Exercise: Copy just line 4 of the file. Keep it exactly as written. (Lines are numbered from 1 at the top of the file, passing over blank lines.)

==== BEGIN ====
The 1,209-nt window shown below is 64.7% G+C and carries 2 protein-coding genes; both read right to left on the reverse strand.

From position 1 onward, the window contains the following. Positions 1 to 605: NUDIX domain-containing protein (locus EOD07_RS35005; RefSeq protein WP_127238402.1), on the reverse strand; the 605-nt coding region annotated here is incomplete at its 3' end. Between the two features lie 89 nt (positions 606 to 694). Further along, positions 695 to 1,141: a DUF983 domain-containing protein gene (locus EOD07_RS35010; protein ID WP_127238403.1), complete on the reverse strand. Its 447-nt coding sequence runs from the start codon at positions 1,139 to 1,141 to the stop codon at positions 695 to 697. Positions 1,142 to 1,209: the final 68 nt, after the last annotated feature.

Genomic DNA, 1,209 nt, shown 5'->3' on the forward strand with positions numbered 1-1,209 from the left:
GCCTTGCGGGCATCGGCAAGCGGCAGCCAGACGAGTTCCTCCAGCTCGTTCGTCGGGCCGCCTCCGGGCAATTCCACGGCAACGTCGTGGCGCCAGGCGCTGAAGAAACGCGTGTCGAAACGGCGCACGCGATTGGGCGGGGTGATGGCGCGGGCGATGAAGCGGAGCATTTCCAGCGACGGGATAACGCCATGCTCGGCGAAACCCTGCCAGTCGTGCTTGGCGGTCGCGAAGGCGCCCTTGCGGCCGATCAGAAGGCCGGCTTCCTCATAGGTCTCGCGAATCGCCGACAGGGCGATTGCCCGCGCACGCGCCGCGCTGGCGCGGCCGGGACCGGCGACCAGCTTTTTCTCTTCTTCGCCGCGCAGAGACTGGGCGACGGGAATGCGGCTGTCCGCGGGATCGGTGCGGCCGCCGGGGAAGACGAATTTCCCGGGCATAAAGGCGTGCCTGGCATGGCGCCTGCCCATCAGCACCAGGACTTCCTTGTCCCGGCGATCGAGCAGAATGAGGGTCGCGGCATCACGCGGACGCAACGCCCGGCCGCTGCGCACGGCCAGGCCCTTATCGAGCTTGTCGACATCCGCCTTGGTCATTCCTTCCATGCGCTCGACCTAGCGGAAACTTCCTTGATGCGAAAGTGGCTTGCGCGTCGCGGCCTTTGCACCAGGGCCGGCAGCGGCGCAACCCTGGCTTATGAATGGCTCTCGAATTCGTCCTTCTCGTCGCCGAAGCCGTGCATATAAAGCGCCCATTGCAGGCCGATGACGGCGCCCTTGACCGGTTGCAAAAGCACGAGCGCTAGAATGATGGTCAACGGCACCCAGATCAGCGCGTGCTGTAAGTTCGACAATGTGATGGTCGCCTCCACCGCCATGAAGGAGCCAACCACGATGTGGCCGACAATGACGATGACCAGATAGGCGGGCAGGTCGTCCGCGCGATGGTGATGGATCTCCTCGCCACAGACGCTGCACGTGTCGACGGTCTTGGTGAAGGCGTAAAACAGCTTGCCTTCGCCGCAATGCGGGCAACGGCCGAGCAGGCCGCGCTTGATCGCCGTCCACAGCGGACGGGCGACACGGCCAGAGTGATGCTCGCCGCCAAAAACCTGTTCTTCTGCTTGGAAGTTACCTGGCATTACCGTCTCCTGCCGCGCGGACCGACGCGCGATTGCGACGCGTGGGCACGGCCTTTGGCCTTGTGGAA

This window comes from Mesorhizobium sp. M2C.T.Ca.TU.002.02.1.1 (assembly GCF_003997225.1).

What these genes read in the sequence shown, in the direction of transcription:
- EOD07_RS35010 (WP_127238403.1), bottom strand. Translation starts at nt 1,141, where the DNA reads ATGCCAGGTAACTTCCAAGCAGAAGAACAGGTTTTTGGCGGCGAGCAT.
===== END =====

GCCTTGCGGGCATCGGCAAGCGGCAGCCAGACGAGTTCCTCCAGCTCGTTCGTCGGGCCGCCTCCGGGCAATTCCACGGCAACGTCGTGGCGCCAGGCGCTGAAGAAACGCGTGTCGAAACGGCGCACGCGATTGGGCGGGGTGATGGCGCGGGCGATGAAGCGGAGCATTTCCAGCGACGGGATAACGCCATGCTCGGCGAAACCCTGCCAGTCGTGCTTGGCGGTCGCGAAGGCGCCCTTGCGGCCGATCAGAAGGCCGGCTTCCTCATAGGTCTCGCGAATCGCCGACAGGGCGATTGCCCGCGCACGCGCCGCGCTGGCGCGGCCGGGACCGGCGACCAGCTTTTTCTCTTCTTCGCCGCGCAGAGACTGGGCGACGGGAATGCGGCTGTCCGCGGGATCGGTGCGGCCGCCGGGGAAGACGAATTTCCCGGGCATAAAGGCGTGCCTGGCATGGCGCCTGCCCATCAGCACCAGGACTTCCTTGTCCCGGCGATCGAGCAGAATGAGGGTCGCGGCATCACGCGGACGCAACGCCCGGCCGCTGCGCACGGCCAGGCCCTTATCGAGCTTGTCGACATCCGCCTTGGTCATTCCTTCCATGCGCTCGACCTAGCGGAAACTTCCTTGATGCGAAAGTGGCTTGCGCGTCGCGGCCTTTGCACCAGGGCCGGCAGCGGCGCAACCCTGGCTTATGAATGGCTCTCGAATTCGTCCTTCTCGTCGCCGAAGCCGTGCATATAAAGCGCCCATTGCAGGCCGATGACGGCGCCCTTGACCGGTTGCAAAAGCACGAGCGCTAGAATGATGGTCAACGGCACCCAGATCAGCGCGTGCTGTAAGTTCGACAATGTGATGGTCGCCTCCACCGCCATGAAGGAGCCAACCACGATGTGGCCGACAATGACGATGACCAGATAGGCGGGCAGGTCGTCCGCGCGATGGTGATGGATCTCCTCGCCACAGACGCTGCACGTGTCGACGGTCTTGGTGAAGGCGTAAAACAGCTTGCCTTCGCCGCAATGCGGGCAACGGCCGAGCAGGCCGCGCTTGATCGCCGTCCACAGCGGACGGGCGACACGGCCAGAGTGATGCTCGCCGCCAAAAACCTGTTCTTCTGCTTGGAAGTTACCTGGCATTACCGTCTCCTGCCGCGCGGACCGACGCGCGATTGCGACGCGTGGGCACGGCCTTTGGCCTTGTGGAA